Monday, February 4, 2013
I need to take a moment and wish George Romero a very happy birthday. I'd like to say he was the person that hooked me on horror, but that's just not the case. I was already a fan, but Dawn of the Dead changed my outlook on the genre. Before that film, I was only into horror for the scares, for the unexpected, the jolt of adrenaline that comes from a good jump scare. But Dawn showed me that horror films could be so much more.
My parents were rather strict when it came to the movies I watched. I was born LONG before home video was even an idea, and I couldn't get into any R-rated horror film without a parent or guardian. My mother would let me read anything, so I was devouring books like The Exorcist back in grade school, but I never got the experience adult horror films until I was 17 years old.
I missed the chance to see Dawn in the theaters (I was only 16, and the local theaters were very strict about the age requirements), but the 80s was a great time to be a young horror fan. I was able to see countless horror films, from Evil Dead 2 to Zombie and several Corman classics in the theaters and loved every thrill.
But one day, I rented Dawn and my outlook on horror changed. I bought a used copy, wore it out, bought another one, wore that one out, bought the DVD as soon as it was available, then got the four disc set. And I keep watching it, at least once a year. It's the movie I would want if I was lost on a deserted island.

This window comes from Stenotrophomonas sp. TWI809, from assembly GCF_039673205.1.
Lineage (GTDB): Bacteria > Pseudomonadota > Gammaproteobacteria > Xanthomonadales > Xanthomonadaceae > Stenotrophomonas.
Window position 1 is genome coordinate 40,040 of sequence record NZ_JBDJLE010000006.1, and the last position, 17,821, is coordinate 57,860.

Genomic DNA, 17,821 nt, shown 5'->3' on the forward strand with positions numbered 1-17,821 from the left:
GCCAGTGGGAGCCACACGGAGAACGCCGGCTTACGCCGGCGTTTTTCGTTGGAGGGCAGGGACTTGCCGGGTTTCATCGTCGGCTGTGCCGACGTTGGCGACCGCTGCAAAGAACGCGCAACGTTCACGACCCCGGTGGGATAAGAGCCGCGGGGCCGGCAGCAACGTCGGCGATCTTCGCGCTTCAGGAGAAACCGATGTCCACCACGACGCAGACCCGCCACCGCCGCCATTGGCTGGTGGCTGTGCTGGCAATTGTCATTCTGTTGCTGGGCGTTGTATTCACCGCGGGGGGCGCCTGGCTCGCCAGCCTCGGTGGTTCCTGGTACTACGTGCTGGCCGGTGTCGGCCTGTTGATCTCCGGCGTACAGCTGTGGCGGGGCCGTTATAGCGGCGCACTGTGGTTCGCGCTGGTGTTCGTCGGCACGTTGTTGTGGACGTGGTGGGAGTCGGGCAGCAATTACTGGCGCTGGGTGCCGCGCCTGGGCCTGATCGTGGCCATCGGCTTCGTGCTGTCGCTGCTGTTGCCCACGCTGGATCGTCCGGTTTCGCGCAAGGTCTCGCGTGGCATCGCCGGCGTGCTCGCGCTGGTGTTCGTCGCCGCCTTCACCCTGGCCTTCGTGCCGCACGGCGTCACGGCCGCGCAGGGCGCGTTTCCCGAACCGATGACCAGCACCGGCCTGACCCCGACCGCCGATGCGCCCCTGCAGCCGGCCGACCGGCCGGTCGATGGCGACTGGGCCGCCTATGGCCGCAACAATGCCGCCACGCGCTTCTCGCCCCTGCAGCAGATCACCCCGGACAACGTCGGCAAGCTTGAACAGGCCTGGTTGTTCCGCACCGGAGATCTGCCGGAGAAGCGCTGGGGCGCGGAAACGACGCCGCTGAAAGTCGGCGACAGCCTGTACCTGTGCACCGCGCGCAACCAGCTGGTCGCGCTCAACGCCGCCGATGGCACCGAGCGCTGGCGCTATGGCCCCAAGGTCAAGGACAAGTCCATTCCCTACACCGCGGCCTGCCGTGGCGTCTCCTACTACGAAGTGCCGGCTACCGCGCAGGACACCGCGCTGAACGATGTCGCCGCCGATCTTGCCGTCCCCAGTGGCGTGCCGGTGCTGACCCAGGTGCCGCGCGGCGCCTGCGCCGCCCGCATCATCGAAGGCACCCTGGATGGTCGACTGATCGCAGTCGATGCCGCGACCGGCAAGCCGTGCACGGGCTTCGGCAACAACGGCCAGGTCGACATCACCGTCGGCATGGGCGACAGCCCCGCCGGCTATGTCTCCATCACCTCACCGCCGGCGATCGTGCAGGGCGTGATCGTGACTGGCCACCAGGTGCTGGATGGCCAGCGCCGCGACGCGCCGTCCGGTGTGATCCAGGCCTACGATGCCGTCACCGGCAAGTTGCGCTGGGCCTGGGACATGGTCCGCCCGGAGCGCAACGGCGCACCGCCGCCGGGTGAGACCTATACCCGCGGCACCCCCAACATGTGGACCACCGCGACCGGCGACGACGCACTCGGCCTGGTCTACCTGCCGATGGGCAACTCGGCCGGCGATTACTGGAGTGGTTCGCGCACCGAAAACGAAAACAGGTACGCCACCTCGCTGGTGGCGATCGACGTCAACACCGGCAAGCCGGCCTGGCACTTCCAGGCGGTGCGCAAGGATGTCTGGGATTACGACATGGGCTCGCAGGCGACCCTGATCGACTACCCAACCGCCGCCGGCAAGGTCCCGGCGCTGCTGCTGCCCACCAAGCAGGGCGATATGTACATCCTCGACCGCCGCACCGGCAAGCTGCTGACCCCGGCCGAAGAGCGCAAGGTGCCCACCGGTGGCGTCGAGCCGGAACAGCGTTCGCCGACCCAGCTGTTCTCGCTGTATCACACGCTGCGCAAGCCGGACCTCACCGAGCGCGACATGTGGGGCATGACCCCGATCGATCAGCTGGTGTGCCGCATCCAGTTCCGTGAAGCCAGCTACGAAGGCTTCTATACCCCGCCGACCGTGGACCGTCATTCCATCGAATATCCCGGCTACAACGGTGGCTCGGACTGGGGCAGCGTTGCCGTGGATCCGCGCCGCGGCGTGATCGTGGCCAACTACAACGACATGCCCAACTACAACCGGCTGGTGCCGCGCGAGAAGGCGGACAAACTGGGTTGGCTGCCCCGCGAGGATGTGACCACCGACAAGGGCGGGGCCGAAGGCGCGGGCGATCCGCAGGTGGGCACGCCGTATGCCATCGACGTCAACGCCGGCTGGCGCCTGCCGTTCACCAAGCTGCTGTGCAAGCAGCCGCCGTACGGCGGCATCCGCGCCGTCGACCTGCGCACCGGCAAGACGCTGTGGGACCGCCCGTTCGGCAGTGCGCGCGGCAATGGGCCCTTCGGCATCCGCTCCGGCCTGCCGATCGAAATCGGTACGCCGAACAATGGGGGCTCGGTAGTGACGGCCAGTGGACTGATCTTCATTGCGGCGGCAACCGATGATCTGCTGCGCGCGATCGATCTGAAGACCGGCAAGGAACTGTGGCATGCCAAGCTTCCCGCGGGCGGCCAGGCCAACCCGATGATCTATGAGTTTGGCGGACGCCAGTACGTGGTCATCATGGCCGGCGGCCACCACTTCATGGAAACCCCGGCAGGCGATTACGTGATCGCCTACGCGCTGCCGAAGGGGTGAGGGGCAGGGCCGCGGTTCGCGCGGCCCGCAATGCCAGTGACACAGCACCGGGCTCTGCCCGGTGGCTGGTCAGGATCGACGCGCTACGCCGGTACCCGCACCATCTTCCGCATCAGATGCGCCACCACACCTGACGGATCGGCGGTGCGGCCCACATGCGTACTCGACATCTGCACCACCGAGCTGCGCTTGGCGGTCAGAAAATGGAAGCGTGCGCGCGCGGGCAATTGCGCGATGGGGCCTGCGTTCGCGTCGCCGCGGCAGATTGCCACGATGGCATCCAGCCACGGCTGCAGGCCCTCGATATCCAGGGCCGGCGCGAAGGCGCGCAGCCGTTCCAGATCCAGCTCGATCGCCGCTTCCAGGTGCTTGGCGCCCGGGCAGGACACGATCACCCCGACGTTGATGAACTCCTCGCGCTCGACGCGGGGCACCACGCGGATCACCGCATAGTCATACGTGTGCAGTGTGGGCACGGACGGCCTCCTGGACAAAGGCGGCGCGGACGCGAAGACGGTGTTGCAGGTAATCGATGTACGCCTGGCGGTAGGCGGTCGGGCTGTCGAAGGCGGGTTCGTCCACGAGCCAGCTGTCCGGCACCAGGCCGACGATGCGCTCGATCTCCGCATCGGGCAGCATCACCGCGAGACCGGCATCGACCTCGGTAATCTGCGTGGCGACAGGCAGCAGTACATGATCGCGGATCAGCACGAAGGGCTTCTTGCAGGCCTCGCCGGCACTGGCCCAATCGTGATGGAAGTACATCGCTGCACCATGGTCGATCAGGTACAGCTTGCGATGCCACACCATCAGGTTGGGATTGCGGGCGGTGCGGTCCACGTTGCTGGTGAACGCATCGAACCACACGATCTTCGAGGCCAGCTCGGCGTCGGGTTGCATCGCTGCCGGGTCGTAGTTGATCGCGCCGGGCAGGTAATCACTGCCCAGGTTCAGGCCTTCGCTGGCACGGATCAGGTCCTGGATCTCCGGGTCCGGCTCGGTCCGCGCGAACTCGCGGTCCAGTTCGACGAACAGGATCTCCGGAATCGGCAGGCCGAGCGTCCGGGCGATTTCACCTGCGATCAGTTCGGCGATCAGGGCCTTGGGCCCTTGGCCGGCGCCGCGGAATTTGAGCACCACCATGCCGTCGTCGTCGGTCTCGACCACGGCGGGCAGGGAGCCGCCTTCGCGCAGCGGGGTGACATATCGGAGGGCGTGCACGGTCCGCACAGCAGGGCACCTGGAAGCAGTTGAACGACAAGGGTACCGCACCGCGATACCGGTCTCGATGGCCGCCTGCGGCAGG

I didn't get what the film was saying at first, as most of my horror experiences till that time were the cheap thrillers I watched on late night television. But, even with my limited experience in critically dissecting horror movies, I knew the film was saying something. And once I attended college, which allowed me to see beyond the superficial trappings of art, I understood what Romero was saying in the film. Regardless of the buckets of blood, the spilled entrails, the gapping holes from bites into flesh, the movie had a message. It was saying something about the evolving human experience, how our society works to change us and the consequences of such actions. Over the years, each viewing seems to revel something new, as if Romero knew how societal influences would continue to assault us over thirty years later.
So happy birthday, Mr. Romero, and I can not thank you enough. I hope this post doesn't suggest I'm degrading your other works. I love Night, Day, Land and Diary, and Survival was quite fun. Creepshow is a blast, Monkey Shines is pretty damn freaky and The Crazies is a horrific vision of the military industrial complex. You've always pushed the edge of horror, but Dawn will always hold a special place in my heart. You showed me that horror could have a meaning, a way to comment on the human condition. And you did it with spilled entrails and lots of great, gory fun. Bravo and, again, happy birthday.
Damn, that shot is still AWESOME!